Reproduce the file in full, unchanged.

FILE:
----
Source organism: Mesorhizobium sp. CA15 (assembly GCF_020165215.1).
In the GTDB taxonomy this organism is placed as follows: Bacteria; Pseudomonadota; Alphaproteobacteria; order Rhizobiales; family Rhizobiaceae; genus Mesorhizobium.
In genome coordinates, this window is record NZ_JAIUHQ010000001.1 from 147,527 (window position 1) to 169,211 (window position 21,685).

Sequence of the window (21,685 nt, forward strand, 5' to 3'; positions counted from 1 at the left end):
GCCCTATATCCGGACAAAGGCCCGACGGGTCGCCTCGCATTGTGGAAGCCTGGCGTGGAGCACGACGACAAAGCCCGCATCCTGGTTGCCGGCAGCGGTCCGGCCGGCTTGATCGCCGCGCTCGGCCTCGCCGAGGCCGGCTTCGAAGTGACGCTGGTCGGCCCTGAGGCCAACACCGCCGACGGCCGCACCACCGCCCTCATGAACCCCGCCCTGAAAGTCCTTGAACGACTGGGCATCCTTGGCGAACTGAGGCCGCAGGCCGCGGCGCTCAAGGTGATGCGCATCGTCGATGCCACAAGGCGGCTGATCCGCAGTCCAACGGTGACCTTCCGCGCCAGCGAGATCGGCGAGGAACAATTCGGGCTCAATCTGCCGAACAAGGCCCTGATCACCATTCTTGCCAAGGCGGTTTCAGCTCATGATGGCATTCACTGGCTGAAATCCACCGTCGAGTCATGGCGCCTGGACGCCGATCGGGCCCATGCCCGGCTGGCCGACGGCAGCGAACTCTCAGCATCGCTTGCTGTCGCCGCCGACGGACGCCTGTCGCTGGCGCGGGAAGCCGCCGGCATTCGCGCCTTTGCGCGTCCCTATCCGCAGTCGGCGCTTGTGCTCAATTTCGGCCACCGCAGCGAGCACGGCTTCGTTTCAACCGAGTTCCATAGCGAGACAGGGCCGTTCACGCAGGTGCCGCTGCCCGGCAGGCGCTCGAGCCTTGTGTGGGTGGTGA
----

Source organism: Mesorhizobium sp. CA15 (assembly GCF_020165215.1).
In the GTDB taxonomy this organism is placed as follows: Bacteria; Pseudomonadota; Alphaproteobacteria; order Rhizobiales; family Rhizobiaceae; genus Mesorhizobium.
In genome coordinates, this window is record NZ_JAIUHQ010000001.1 from 147,527 (window position 1) to 169,211 (window position 21,685).

Sequence of the window (21,685 nt, forward strand, 5' to 3'; positions counted from 1 at the left end):
GCCCTATATCCGGACAAAGGCCCGACGGGTCGCCTCGCATTGTGGAAGCCTGGCGTGGAGCACGACGACAAAGCCCGCATCCTGGTTGCCGGCAGCGGTCCGGCCGGCTTGATCGCCGCGCTCGGCCTCGCCGAGGCCGGCTTCGAAGTGACGCTGGTCGGCCCTGAGGCCAACACCGCCGACGGCCGCACCACCGCCCTCATGAACCCCGCCCTGAAAGTCCTTGAACGACTGGGCATCCTTGGCGAACTGAGGCCGCAGGCCGCGGCGCTCAAGGTGATGCGCATCGTCGATGCCACAAGGCGGCTGATCCGCAGTCCAACGGTGACCTTCCGCGCCAGCGAGATCGGCGAGGAACAATTCGGGCTCAATCTGCCGAACAAGGCCCTGATCACCATTCTTGCCAAGGCGGTTTCAGCTCATGATGGCATTCACTGGCTGAAATCCACCGTCGAGTCATGGCGCCTGGACGCCGATCGGGCCCATGCCCGGCTGGCCGACGGCAGCGAACTCTCAGCATCGCTTGCTGTCGCCGCCGACGGACGCCTGTCGCTGGCGCGGGAAGCCGCCGGCATTCGCGCCTTTGCGCGTCCCTATCCGCAGTCGGCGCTTGTGCTCAATTTCGGCCACCGCAGCGAGCACGGCTTCGTTTCAACCGAGTTCCATAGCGAGACAGGGCCGTTCACGCAGGTGCCGCTGCCCGGCAGGCGCTCGAGCCTTGTGTGGGTGGTGA